These and other disruptions demonstrate how vital it is for insurers to build deep partnerships to stay relevant and grow market share. Partners must be truly integrated, able to consume services seamlessly or offer their services seamlessly back to insurers.
Many of the most progressive insurance companies have partnered with insurtechs, which have brought together technology and insurance to generate new revenue streams.
Platform-based services are set to become more dominant in the insurance industry and open the door to limitless combinations of services to improve the customer experience and extend revenue opportunities beyond the core indemnification of risk. Platforms, enabled with seamless API integration, will increasingly become more common, and insurers will need to connect more broadly than ever before.
This level of change necessitates new partnerships and will require breaking away from the old business model, which was typified by limited customer interaction, short-term buying cycles for life policies, and the deployment of outdated, poorly integrated technology.
An example of an insurance platform play is China’s Zhong An, an online property and casualty insurance venture among Ping An, Alibaba and Tencent, which focuses on selling shipping return insurance to Alibaba’s customers and flight delay insurance more broadly – all available from consumers’ mobile phones. The companies offer more than 300 insurance products and have written 7.6bn policies for more than 535m customers.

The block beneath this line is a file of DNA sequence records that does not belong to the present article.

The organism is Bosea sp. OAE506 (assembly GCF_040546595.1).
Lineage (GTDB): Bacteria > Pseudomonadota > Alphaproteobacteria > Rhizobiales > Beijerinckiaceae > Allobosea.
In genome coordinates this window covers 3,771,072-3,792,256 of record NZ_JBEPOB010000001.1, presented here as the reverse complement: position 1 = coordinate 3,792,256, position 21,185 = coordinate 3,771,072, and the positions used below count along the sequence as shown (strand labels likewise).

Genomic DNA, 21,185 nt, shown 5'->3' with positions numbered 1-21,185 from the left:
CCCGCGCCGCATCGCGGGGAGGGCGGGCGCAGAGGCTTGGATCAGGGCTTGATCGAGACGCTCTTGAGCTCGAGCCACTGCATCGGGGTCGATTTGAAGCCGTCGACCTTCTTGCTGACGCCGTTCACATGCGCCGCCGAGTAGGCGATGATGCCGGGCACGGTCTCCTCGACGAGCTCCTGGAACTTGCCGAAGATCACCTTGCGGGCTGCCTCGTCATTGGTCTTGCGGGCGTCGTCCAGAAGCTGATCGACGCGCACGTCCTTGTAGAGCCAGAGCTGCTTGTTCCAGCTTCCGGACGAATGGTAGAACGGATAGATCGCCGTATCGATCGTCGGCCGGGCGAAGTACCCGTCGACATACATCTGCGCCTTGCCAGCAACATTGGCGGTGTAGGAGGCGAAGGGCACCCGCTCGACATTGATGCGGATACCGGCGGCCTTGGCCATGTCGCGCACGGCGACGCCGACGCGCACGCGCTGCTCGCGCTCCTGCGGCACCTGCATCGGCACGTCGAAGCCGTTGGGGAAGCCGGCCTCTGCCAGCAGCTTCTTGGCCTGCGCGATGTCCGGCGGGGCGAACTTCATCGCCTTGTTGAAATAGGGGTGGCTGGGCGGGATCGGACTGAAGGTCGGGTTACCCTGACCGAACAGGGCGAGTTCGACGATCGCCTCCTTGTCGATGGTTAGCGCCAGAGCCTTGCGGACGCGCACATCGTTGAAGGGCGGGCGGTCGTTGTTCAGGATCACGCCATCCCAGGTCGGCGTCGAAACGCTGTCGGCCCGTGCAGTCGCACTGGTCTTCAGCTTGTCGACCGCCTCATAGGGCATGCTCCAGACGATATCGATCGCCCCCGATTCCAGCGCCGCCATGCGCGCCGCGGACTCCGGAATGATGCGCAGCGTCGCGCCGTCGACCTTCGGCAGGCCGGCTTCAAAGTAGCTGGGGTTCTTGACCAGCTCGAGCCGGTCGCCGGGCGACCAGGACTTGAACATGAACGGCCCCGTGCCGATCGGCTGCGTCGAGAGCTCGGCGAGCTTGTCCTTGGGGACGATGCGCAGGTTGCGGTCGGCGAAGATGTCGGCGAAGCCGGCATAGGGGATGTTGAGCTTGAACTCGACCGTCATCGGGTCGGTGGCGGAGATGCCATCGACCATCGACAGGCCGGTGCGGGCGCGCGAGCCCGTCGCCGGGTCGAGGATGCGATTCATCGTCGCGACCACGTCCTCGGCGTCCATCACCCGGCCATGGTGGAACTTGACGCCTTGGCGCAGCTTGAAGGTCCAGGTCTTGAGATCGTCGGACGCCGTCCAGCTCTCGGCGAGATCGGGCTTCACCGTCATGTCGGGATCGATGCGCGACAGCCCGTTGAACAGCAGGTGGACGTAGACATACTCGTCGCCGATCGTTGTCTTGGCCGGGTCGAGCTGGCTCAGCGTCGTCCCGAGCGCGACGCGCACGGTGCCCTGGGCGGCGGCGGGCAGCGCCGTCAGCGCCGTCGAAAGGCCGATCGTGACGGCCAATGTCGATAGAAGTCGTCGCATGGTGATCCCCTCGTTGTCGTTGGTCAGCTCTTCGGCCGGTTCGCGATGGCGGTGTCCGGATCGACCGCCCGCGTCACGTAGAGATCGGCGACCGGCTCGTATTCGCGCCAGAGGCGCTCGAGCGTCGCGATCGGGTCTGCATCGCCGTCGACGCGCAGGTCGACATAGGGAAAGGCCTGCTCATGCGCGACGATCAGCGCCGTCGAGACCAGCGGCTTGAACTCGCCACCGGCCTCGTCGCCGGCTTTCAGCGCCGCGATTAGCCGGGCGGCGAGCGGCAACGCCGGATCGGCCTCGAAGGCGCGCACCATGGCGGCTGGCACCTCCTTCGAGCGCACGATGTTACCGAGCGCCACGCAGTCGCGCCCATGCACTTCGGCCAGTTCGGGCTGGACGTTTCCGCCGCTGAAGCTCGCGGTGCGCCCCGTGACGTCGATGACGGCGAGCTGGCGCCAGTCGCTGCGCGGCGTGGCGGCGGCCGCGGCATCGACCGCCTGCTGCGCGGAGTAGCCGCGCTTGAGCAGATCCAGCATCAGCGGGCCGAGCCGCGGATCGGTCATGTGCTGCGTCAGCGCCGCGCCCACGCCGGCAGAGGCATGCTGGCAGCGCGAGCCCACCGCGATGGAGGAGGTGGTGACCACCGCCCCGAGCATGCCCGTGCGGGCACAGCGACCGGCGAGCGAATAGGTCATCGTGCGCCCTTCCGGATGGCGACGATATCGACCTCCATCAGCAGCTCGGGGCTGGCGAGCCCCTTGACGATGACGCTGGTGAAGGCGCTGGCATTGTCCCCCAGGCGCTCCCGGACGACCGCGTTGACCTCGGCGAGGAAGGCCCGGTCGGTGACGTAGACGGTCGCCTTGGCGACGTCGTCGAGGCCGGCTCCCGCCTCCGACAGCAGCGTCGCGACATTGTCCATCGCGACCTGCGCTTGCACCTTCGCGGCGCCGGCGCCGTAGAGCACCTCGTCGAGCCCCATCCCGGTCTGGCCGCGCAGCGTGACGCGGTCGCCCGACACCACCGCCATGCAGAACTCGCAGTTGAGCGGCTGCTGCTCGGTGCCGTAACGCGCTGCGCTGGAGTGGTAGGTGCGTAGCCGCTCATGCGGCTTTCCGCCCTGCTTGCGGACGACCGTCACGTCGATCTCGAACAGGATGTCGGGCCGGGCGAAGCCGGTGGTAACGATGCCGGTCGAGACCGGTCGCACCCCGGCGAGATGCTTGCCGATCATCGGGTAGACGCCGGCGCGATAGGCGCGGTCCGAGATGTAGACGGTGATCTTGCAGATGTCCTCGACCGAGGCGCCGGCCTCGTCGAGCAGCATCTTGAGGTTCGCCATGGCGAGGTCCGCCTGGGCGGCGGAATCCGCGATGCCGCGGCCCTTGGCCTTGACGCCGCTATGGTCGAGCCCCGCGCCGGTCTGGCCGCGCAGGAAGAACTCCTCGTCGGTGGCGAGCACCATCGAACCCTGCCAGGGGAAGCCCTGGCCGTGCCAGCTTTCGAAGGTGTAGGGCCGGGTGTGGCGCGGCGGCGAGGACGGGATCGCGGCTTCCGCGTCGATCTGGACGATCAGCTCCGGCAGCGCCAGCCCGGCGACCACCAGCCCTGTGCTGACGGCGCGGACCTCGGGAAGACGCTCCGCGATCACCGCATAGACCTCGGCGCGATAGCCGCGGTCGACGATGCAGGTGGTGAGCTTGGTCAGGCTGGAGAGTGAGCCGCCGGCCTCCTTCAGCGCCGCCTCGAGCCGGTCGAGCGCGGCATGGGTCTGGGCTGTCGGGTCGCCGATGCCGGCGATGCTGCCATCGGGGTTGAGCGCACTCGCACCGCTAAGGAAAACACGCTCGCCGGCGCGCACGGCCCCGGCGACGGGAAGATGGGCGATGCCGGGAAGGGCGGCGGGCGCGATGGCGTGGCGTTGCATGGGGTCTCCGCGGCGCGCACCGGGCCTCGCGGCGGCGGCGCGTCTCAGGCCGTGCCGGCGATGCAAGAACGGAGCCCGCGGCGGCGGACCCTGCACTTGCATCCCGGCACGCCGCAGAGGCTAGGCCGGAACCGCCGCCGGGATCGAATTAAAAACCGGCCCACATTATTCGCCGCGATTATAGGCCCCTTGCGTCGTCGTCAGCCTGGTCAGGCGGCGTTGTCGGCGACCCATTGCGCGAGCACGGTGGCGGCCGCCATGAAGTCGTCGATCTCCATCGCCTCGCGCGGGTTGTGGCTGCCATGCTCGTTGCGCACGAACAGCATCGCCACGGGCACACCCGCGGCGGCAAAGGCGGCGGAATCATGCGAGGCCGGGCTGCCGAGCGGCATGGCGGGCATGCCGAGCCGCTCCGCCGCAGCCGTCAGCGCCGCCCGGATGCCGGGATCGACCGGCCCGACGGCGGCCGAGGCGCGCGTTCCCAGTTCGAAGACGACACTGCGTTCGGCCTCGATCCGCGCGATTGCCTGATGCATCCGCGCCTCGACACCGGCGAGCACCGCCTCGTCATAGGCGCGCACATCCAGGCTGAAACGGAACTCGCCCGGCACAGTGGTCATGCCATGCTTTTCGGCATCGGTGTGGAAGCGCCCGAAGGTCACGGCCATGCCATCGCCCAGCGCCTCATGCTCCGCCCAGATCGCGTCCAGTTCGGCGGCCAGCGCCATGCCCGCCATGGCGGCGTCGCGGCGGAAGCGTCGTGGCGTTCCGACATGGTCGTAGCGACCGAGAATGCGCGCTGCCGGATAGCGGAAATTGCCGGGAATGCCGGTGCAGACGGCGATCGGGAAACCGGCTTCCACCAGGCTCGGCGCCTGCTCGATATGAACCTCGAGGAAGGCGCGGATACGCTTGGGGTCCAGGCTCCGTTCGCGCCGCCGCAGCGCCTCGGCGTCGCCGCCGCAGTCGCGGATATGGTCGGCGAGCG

Success in this environment requires a different mind-set: one committed to true win-win relationships and a willingness to collaborate, be open to new trends, and discover new opportunities. Progressive players will embrace an environment in which insurance is distributed through ecosystems, enabling customers to actively purchase relevant, tailored policies where and when they are required. A
Phil Ratcliff is vice president and general manager, Insurance, at DXC Technology. He is responsible for defining and implementing insurance go-to-market strategies and plans, managing the global industry P&L, and leading the development and commercialisation of DXC’s portfolio of insurance offerings.